It’s February, right? Because if we ever needed a reminder that Punxsutawney Phil lives on we just got our annual Groundhog’s Day media article debunking the false idols of lean, TPS, phrenology, and all them other new-fangled fads. This year’s model was a Wall Street Journal article titled “Companies Everywhere Copied Japanese Manufacturing. Now the Model is Cracking”.
The story argues that recent instances of companies such as Kobe Steel, Mitsubishi Materials Corp., and Subaru Corp manipulating quality inspections call into question the validity of what the Journal dubs the model of Japanese manufacturing. The article identifies said Japanese model as kaizen, or continuous improvement, which it defines as “eliminating unnecessary activity, reducing excess inventory, and using teamwork to fix problems when they arise.” The article notes the importance of eliminating waste, reducing inventory, and using teamwork to fix problems when they arise.
While some of the underlying facts may indeed be true, the generalized argument is a bit “truth-y” without being actually … true. In other words, the question it raises about whether work systems that rely on frontline workers who are coached by engaged leaders can survive without upper management is valid. But to use these examples to fault the model itself feels like a stretch.
Just to get this out of the way, this article fits in a long tradition of reporters jumping to conclusions about lean, or in this case, “Japanese manufacturing.” Jim Womack, who wrote two separate e-letters in response to prior Journal articles misrepresenting principles of lean/TPS, says these types of pieces “latch onto kaizen and JIT and other tools as the problem when these have nothing to do with any of the problems cited.”
John Shook also had a thoughtful response to a 2009 Wall Street Journal article “Latest Starbucks Buzzword: ‘Lean’ Japanese Techniques”, a piece that tagged this approach as a management fad, industrial engineering, a cost-cutting fix threatening employee’s jobs. Shook framed the article as a teachable moment, noting that Toyota’s two most radical innovations were proving that flow was possible even in complex product mix environments; and that to make this product diversity possible it “revolutionized the social dimension of work, respecting workers brains as well as their hands. So, factory workers became knowledge workers.” Contrary to the article’s implications, Starbucks was introducing lean in a manner consistent with TPS ideals—from the ground up, with individual input:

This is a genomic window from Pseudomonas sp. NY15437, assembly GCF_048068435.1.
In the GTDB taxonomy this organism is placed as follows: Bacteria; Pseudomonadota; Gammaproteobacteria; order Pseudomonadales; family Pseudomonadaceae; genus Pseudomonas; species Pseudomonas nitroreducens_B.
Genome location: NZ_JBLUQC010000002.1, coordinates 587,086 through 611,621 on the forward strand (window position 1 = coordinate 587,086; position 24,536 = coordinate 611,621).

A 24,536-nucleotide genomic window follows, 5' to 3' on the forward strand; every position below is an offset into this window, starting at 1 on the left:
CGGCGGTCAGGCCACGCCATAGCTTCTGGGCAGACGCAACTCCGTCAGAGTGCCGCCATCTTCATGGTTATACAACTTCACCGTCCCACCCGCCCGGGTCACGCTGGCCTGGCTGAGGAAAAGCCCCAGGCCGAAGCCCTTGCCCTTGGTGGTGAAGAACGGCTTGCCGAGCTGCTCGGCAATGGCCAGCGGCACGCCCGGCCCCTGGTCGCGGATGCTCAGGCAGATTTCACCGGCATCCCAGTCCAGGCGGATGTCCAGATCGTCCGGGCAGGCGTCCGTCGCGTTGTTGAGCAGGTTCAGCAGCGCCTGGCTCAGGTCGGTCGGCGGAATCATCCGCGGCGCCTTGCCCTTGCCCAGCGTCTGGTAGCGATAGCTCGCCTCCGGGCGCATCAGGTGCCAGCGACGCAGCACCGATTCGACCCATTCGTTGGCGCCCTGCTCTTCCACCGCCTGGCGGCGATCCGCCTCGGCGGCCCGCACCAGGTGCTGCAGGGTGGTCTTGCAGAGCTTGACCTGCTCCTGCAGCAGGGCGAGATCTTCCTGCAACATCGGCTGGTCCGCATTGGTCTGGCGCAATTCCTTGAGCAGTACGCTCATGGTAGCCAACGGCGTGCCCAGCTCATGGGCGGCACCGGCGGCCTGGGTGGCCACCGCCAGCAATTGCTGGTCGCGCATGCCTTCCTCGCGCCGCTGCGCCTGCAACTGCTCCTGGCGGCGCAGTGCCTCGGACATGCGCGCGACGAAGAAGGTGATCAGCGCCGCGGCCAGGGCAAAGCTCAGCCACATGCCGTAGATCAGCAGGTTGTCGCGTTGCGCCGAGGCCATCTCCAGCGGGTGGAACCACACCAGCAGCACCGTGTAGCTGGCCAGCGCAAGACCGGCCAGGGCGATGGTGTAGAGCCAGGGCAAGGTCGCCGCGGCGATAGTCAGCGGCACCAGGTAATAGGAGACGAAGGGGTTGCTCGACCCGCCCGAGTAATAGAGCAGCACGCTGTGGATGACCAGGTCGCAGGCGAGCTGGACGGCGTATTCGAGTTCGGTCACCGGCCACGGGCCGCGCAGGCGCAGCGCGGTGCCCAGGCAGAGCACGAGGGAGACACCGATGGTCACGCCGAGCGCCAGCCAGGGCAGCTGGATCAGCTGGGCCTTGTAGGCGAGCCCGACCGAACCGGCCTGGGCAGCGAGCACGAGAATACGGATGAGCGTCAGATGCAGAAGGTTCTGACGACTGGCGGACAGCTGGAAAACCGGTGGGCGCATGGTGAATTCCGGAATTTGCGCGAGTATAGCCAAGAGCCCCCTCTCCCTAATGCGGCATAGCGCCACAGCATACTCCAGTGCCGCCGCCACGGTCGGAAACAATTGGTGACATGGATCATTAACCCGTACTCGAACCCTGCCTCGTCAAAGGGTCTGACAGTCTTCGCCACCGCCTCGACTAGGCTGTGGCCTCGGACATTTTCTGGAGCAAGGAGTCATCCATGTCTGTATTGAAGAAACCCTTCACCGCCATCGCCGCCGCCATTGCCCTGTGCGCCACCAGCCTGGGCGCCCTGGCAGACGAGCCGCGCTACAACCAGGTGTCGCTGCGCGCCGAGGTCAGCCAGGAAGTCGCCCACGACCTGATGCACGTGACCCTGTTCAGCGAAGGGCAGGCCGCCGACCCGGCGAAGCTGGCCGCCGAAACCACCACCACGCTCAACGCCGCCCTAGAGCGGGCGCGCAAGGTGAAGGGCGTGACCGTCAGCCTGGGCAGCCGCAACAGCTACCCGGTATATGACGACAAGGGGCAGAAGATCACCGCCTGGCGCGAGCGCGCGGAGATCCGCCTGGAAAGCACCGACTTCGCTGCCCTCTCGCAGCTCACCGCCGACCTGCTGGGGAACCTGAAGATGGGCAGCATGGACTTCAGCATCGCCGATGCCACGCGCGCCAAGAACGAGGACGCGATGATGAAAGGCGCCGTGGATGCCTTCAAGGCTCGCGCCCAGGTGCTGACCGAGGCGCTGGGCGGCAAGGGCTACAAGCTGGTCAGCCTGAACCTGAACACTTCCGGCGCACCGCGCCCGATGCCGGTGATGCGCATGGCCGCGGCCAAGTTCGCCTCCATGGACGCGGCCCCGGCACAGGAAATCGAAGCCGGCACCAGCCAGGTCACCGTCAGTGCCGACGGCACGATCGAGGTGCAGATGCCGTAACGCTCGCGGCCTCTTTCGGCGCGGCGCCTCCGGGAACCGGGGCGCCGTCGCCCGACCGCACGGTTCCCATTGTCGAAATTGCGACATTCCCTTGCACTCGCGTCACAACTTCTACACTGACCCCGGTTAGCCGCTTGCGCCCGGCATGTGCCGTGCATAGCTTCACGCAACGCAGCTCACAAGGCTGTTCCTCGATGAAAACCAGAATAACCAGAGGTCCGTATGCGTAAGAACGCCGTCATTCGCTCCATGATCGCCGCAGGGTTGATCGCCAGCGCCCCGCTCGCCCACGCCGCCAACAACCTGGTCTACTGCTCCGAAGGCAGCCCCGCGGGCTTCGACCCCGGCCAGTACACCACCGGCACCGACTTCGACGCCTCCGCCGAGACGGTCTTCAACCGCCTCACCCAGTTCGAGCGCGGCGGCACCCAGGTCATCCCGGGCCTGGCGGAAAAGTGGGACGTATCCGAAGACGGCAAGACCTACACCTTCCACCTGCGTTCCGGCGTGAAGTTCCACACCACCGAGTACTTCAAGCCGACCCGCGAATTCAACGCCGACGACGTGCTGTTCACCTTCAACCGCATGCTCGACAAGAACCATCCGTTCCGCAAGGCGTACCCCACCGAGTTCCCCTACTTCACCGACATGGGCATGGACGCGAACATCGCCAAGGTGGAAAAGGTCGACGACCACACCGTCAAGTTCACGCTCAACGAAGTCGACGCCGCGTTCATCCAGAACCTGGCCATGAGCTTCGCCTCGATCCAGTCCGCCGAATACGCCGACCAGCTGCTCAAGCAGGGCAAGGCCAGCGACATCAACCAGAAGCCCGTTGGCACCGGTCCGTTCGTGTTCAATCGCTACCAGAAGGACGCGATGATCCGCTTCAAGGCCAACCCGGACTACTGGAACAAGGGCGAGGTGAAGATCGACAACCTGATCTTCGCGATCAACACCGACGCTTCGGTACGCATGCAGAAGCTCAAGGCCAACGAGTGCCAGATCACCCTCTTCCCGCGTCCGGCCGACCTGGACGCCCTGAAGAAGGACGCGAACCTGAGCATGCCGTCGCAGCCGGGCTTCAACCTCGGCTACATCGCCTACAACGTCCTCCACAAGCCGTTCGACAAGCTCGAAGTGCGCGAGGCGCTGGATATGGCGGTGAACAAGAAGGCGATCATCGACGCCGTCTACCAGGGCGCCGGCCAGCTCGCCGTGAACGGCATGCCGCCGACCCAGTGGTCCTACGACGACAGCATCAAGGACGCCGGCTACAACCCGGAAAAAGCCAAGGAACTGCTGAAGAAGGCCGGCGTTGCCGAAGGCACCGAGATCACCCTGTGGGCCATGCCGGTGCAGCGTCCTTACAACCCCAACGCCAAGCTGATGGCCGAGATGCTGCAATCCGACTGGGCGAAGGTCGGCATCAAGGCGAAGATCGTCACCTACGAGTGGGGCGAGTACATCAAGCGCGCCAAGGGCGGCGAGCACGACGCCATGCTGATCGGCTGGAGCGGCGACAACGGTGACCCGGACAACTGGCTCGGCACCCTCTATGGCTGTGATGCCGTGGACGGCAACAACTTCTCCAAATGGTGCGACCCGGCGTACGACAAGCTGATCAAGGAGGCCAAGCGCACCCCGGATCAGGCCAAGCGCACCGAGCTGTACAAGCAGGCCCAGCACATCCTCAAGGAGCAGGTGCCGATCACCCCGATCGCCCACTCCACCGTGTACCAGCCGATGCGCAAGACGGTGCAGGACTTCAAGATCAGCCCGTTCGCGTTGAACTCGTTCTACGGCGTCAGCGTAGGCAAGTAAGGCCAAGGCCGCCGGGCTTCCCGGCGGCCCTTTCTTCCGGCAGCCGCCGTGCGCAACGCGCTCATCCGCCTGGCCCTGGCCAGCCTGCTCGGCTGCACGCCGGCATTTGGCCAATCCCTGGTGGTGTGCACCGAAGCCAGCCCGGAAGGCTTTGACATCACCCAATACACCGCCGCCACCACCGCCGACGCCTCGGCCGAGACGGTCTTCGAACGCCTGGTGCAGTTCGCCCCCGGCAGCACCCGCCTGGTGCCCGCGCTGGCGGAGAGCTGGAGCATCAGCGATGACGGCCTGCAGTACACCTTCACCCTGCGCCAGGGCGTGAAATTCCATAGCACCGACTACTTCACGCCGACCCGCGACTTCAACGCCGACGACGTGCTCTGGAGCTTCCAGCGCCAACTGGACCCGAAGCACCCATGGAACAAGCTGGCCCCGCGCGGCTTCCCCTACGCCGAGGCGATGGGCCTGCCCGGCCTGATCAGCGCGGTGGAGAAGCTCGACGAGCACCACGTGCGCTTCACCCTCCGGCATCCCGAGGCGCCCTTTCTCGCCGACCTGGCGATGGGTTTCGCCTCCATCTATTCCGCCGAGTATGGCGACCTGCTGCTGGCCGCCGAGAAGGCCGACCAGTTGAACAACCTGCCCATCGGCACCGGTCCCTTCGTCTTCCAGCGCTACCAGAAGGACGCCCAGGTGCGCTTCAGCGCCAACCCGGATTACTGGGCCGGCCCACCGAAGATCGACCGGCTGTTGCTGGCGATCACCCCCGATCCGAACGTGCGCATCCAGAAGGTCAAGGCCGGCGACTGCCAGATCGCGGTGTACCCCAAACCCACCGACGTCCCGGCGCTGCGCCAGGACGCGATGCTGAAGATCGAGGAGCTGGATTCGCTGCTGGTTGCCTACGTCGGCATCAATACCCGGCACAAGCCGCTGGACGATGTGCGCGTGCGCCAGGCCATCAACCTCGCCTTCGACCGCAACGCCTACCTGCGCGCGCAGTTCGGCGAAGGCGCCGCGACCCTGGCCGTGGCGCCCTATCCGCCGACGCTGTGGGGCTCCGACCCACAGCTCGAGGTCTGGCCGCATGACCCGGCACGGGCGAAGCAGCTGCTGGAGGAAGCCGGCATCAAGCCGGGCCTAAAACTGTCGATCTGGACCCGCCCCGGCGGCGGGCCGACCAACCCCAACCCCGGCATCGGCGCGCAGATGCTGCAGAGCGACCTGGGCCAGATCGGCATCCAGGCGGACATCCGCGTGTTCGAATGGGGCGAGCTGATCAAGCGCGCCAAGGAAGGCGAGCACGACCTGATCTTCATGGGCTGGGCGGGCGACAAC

“Starbucks is approaching lean with the intent of providing their baristas with the skills to do better work design on their own, as they go along. This is in total contrast to the uninformed charge that baristas are being made into “robots.” If that is what Starbucks wanted, there are easier means to get there than their chosen method of introducing the concepts to each store and asking the baristas to work on their own unique solutions suitable to their own unique situations.”
I do feel compelled to call out one flaw in the article: “Japanese manufacturing” is not one thing, and presenting it as such feels like one is doing a serious study of industrial anthropology by a close viewing of Gung Ho. Michel Baudin says this best: “Countries don’t have production systems, companies do”:
“What does the Volkswagen diesel emission scandal say about eyeglass lenses and telescopes made by Zeiss or A320s assembled by Airbus in Hamburg? Nothing. Factories for these companies are all located in the same country but a lapse by one is just that, and the Wall Street Journal did not publish articles suggesting that it made a statement about German industry as a whole. When it comes to Japan, however, this is exactly what they are doing with this article, assuming there is such a thing as “Japanese manufacturing,” which is blemished by the misbehavior of any Japanese company.